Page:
November 26, 2016
Hard as it may be to believe, oral cancer is more common than leukemia and is known to kill as many women as cervical cancer does. Oral cancer might not cross your mind all that often, but it is real. And, no, just because you are young or don’t smoke, does not mean you are not at risk. Oral cancer is on the rise across the world and it makes a lot of sense to look at prevention. Here are a few things you could do to keep this potentially life threatening condition at bay.
It’s good that you brush twice a day, but when it comes to dental and oral hygiene, this might not be enough. Particles that get deeply lodged in between teeth may need flossing to be cleared. The combination of brushing and flossing may also shield you against the risk of contracting oral cancer through the Human Papilloma Virus (HPV). According to a research study that appeared in the Cancer Prevention Research Journal, HPV is the cause of anywhere between 40% and 80% of oropharyngeal cancers.
Once a month, pick up a flashlight that’s bright enough and head to the nearest mirror. For spots that are not easily accessible or seen, use a mouth mirror. Self-exams might not be as precise as professionally conducted examinations, but they can often spot early indicators, if any. Watch out for tender areas, bumps, lumps and red and white spots. If you notice anything suspicious, talk to your dentist immediately.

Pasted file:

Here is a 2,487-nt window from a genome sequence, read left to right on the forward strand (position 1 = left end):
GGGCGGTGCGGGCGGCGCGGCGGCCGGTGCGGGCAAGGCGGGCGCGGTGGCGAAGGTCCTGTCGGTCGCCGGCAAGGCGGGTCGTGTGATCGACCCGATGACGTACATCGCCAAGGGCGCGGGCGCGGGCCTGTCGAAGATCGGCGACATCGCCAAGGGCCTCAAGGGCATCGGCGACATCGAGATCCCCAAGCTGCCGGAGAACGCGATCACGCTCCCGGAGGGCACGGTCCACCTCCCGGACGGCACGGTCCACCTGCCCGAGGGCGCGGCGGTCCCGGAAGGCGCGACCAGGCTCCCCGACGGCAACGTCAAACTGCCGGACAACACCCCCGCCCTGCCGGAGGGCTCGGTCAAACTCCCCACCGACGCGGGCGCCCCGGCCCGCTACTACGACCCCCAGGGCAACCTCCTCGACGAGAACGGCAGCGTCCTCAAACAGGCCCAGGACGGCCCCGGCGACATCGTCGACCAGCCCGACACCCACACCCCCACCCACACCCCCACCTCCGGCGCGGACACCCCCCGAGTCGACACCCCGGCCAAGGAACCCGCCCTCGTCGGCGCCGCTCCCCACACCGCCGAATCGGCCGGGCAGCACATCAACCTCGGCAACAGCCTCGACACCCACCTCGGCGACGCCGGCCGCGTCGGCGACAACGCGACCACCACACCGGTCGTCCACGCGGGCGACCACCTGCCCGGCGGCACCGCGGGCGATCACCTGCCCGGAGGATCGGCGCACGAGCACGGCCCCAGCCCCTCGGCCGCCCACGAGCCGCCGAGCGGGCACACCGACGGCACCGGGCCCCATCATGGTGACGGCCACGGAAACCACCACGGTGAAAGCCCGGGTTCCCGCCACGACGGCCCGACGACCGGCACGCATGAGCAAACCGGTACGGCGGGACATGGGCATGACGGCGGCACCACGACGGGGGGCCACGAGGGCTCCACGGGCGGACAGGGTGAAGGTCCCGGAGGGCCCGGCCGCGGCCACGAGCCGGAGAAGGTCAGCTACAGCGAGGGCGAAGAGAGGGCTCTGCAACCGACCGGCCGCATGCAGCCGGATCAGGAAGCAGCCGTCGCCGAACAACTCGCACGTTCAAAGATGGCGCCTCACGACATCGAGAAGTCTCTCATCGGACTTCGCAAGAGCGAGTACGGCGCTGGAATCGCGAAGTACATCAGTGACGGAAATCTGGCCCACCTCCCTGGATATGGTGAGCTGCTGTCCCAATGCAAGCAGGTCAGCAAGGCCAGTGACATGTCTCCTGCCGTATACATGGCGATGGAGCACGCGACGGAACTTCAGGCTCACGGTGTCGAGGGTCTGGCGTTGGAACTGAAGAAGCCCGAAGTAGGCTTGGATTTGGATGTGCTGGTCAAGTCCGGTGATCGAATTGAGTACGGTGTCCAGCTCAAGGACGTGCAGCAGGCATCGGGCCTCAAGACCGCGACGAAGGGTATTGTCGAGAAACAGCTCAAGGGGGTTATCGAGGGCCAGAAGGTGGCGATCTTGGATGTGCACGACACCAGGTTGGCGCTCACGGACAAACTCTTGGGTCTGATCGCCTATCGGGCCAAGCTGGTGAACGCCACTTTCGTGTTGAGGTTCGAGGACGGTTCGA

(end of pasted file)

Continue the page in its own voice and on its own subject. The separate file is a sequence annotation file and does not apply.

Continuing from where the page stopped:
Reduce smoking and alcohol use
Do you smoke? If yes, then you fall among those people who face a higher risk of contracting oral cancer. According to the International Agency for Research on Cancer (IARC), smoking tobacco causes 70% of all oral and pharyngeal cancers in men in the UK. For women, the figure stands at about 55%. Alcohol is the other thing that you should cut down on or better still, give up. Research has found out that alcoholic beverages contain a variety of carcinogens such as nitrosamines, phenols, asbestos fibres and hydrocarbons.
There are many other changes you can incorporate into your lifestyle to ward off oral cancer. Eat foods that research has shown fight cancer effectively. Berries, beans, leafy vegetables, flaxseed and garlic are usually recommended. That apart, how you prepare your food is as important as what you eat. Resort to baking and steaming more than frying and grilling. Oral cancer, like most other cancers, can strike anyone. However, you can always do your bit to reduce the risk.